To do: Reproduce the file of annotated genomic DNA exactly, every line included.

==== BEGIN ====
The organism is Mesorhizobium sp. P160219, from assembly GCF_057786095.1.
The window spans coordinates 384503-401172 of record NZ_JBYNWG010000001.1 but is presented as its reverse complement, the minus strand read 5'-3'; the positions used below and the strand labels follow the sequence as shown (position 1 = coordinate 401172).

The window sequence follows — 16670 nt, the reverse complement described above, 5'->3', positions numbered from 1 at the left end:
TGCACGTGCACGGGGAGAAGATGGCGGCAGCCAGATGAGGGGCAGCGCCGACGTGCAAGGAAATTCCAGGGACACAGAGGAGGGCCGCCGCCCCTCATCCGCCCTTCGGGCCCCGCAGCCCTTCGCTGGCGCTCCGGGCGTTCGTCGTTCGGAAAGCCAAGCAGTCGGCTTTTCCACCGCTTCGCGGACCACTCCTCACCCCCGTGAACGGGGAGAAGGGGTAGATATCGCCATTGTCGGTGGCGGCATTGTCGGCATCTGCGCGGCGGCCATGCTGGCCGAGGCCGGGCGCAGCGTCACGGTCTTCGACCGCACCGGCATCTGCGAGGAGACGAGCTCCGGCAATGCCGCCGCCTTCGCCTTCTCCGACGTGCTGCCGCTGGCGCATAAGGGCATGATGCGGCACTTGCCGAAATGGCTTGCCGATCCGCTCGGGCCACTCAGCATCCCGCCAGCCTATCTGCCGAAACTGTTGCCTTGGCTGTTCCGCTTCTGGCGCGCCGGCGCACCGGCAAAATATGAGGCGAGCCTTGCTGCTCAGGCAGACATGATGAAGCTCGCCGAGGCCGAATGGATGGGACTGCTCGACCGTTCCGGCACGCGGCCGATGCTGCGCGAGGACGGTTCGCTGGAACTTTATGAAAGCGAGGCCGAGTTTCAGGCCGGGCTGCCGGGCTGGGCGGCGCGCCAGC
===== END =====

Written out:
The organism is Mesorhizobium sp. P160219, from assembly GCF_057786095.1.
The window spans coordinates 384503-401172 of record NZ_JBYNWG010000001.1 but is presented as its reverse complement, the minus strand read 5'-3'; the positions used below and the strand labels follow the sequence as shown (position 1 = coordinate 401172).

The window sequence follows — 16670 nt, the reverse complement described above, 5'->3', positions numbered from 1 at the left end:
TGCACGTGCACGGGGAGAAGATGGCGGCAGCCAGATGAGGGGCAGCGCCGACGTGCAAGGAAATTCCAGGGACACAGAGGAGGGCCGCCGCCCCTCATCCGCCCTTCGGGCCCCGCAGCCCTTCGCTGGCGCTCCGGGCGTTCGTCGTTCGGAAAGCCAAGCAGTCGGCTTTTCCACCGCTTCGCGGACCACTCCTCACCCCCGTGAACGGGGAGAAGGGGTAGATATCGCCATTGTCGGTGGCGGCATTGTCGGCATCTGCGCGGCGGCCATGCTGGCCGAGGCCGGGCGCAGCGTCACGGTCTTCGACCGCACCGGCATCTGCGAGGAGACGAGCTCCGGCAATGCCGCCGCCTTCGCCTTCTCCGACGTGCTGCCGCTGGCGCATAAGGGCATGATGCGGCACTTGCCGAAATGGCTTGCCGATCCGCTCGGGCCACTCAGCATCCCGCCAGCCTATCTGCCGAAACTGTTGCCTTGGCTGTTCCGCTTCTGGCGCGCCGGCGCACCGGCAAAATATGAGGCGAGCCTTGCTGCTCAGGCAGACATGATGAAGCTCGCCGAGGCCGAATGGATGGGACTGCTCGACCGTTCCGGCACGCGGCCGATGCTGCGCGAGGACGGTTCGCTGGAACTTTATGAAAGCGAGGCCGAGTTTCAGGCCGGGCTGCCGGGCTGGGCGGCGCGCCAGC